Few tourists leave New York without photographing one of its most iconic and special buildings, the Flatiron Building, oblivious to the disputes between its owners, who had to auction it off by court order.
Jacob Garlick, founding partner of the Abraham Trust investment fund, was awarded the contract on Wednesday after offeringr 190 million dollars for this prow-shaped 22-story building, located at the junction of 5th Avenue, Broadway, and 22nd Street in midtown Manhattan.
Buyers “will have to pay 10% of that amount -19 million- at the latest tomorrow (Friday)” to secure the sale, Matthew Mannion of the Mannion auction house told AFP.
Otherwise, it will go to the second bidder, Jeffrey Gural, one of the former owners, and whose last offer was 189.5 million after a fast-paced 45-minute auction in which each bid went up half a million dollars.
“To tell you the truth, I was a bit surprised,” said Gural, who “never thought that someone would bid so much for this piece of city heritage.”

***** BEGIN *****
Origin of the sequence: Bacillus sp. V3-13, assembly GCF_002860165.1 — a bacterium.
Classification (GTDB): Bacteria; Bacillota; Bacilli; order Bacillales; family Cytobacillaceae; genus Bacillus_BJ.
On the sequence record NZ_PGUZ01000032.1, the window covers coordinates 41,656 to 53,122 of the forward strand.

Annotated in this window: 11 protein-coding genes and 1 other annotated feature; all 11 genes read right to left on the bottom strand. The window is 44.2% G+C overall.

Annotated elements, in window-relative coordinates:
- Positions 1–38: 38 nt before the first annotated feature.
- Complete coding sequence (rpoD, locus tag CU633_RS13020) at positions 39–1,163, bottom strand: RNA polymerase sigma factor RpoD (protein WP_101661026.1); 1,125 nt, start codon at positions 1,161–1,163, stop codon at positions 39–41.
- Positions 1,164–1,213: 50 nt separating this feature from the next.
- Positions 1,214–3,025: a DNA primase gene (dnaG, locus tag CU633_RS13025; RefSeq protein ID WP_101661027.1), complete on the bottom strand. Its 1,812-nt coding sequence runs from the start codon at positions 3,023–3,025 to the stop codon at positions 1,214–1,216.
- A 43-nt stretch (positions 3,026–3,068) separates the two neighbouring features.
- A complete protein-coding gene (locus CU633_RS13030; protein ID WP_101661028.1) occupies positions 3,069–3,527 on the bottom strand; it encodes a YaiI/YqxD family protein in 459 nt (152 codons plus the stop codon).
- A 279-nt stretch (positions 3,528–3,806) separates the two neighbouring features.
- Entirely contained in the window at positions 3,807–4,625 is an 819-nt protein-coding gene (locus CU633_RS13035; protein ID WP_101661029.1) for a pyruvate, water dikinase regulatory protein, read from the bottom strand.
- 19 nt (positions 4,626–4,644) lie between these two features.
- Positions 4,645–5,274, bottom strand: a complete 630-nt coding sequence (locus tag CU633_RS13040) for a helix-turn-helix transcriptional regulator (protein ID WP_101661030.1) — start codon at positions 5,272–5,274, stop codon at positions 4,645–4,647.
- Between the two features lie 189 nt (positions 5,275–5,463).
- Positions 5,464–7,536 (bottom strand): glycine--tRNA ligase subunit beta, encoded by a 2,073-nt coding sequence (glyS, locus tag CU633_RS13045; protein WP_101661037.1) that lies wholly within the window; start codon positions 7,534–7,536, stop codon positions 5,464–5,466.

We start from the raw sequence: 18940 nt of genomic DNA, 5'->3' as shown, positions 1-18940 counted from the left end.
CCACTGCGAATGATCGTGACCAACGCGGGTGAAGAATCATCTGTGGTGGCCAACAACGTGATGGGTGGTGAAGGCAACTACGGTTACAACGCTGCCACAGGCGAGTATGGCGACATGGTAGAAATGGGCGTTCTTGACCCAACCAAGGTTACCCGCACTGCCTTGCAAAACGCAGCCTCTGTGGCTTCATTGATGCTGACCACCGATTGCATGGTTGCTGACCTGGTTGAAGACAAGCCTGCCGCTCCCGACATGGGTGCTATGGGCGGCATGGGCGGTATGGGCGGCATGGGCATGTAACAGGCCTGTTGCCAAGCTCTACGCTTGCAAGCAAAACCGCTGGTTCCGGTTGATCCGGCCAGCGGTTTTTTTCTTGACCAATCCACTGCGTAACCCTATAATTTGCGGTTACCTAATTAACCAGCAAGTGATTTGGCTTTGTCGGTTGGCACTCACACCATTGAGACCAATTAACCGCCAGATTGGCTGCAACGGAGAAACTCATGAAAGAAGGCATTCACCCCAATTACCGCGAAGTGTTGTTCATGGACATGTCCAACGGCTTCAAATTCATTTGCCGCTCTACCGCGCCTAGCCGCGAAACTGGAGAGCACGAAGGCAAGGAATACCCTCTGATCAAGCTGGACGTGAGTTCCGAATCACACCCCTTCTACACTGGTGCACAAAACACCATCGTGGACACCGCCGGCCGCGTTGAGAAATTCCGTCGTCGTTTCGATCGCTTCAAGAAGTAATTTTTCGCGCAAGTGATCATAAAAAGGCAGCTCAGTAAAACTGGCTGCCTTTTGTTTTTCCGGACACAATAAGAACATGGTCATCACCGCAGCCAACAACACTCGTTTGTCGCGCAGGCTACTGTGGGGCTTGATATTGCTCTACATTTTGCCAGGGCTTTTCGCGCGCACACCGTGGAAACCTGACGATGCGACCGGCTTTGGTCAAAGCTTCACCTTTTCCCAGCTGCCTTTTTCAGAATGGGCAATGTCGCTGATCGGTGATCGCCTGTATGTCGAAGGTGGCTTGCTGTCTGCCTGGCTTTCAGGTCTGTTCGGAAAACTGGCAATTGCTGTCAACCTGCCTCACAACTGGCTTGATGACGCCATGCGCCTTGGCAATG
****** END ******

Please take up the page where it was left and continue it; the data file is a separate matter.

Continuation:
“It’s a beautiful building, but it needs 100 million dollars in renovations,” he told the local chain NY1 after the auctioneer lowered the hammer.
“It’s been a dream since I was 14 years old,” a jubilant Garlick told the same channel.
“Our life’s mission will be to preserve its integrity forever,” added the investor.
Designed by Chicago architect Daniel Burnham, the Flatiron had been empty since 2019 when its last tenant left, the MacMillan Publishers company, which occupied the entire building.
The five owners had not been able to agree on its renovation or its use.
Four real estate companies—GFP Real Estate, Newmark, ABS Real Estate Partners, and the Sorgente Group—controlled 75% ownership of one of Manhattan’s first skyscrapers, completed in 1902. The fifth partner, Nathan Silverstein, controlled the remaining 25%.
In 2021, the four companies sued Silverstein in court, holding him responsible for the fact that the Flatiron remained empty.
Silverstein in turn sued them alleging that they wanted to rent the building at less than market rate to a company related to one of the owners, according to CNBC.
The future owner will have to decide now the use -Offices, hotel, luxury homes?– which will give this beautiful but impractical building, according to experts, by having a shape that makes a part of the interior of one of the vertices of the triangle very narrow and practically useless.